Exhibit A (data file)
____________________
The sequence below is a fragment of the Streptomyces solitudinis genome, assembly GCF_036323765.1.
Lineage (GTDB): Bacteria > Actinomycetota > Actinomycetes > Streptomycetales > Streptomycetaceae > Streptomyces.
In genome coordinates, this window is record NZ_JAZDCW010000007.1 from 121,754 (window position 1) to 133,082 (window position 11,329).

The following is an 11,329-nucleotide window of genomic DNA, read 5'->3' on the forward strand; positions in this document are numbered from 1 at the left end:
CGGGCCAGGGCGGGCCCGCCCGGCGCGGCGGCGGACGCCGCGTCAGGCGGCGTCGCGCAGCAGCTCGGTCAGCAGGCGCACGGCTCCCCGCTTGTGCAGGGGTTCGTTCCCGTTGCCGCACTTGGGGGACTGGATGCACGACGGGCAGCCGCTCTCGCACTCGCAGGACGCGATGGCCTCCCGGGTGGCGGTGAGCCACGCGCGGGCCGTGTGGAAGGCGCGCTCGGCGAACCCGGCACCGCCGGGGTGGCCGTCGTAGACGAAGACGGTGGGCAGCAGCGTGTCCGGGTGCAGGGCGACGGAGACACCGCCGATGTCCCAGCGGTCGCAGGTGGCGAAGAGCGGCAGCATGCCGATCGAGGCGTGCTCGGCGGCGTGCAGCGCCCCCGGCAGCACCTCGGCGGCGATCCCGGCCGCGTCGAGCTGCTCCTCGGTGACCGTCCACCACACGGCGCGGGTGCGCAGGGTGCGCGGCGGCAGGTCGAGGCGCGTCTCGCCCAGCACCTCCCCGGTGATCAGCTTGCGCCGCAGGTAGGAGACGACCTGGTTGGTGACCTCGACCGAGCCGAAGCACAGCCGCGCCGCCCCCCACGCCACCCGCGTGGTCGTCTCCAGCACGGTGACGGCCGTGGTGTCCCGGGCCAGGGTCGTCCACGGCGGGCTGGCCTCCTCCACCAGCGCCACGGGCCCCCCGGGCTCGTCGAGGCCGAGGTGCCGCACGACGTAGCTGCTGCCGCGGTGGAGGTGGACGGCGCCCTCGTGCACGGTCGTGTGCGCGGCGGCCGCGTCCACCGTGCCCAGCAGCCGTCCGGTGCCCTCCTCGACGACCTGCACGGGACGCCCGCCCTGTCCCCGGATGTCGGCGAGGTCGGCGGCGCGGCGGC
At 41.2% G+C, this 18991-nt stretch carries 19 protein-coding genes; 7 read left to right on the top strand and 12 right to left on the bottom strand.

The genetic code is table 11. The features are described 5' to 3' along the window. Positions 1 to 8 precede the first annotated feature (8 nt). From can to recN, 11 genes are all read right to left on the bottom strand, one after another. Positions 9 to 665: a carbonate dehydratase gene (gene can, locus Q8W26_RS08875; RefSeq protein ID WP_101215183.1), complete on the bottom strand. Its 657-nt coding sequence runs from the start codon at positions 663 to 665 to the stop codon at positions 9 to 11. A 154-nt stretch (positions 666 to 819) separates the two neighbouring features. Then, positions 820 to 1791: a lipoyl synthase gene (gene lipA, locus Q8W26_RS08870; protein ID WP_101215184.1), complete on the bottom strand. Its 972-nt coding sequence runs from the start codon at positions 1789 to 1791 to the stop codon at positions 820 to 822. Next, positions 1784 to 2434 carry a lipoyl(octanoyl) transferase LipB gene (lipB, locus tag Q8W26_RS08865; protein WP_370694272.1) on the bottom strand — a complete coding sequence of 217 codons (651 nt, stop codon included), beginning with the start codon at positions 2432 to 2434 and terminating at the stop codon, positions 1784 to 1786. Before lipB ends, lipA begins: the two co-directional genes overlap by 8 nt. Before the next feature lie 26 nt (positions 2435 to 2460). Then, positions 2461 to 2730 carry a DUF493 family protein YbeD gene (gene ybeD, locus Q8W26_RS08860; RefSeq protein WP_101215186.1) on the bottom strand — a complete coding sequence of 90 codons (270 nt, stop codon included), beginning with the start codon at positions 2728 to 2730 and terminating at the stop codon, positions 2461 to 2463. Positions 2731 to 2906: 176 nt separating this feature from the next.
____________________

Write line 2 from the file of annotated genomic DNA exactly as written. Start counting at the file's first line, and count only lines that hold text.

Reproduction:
Lineage (GTDB): Bacteria > Actinomycetota > Actinomycetes > Streptomycetales > Streptomycetaceae > Streptomyces.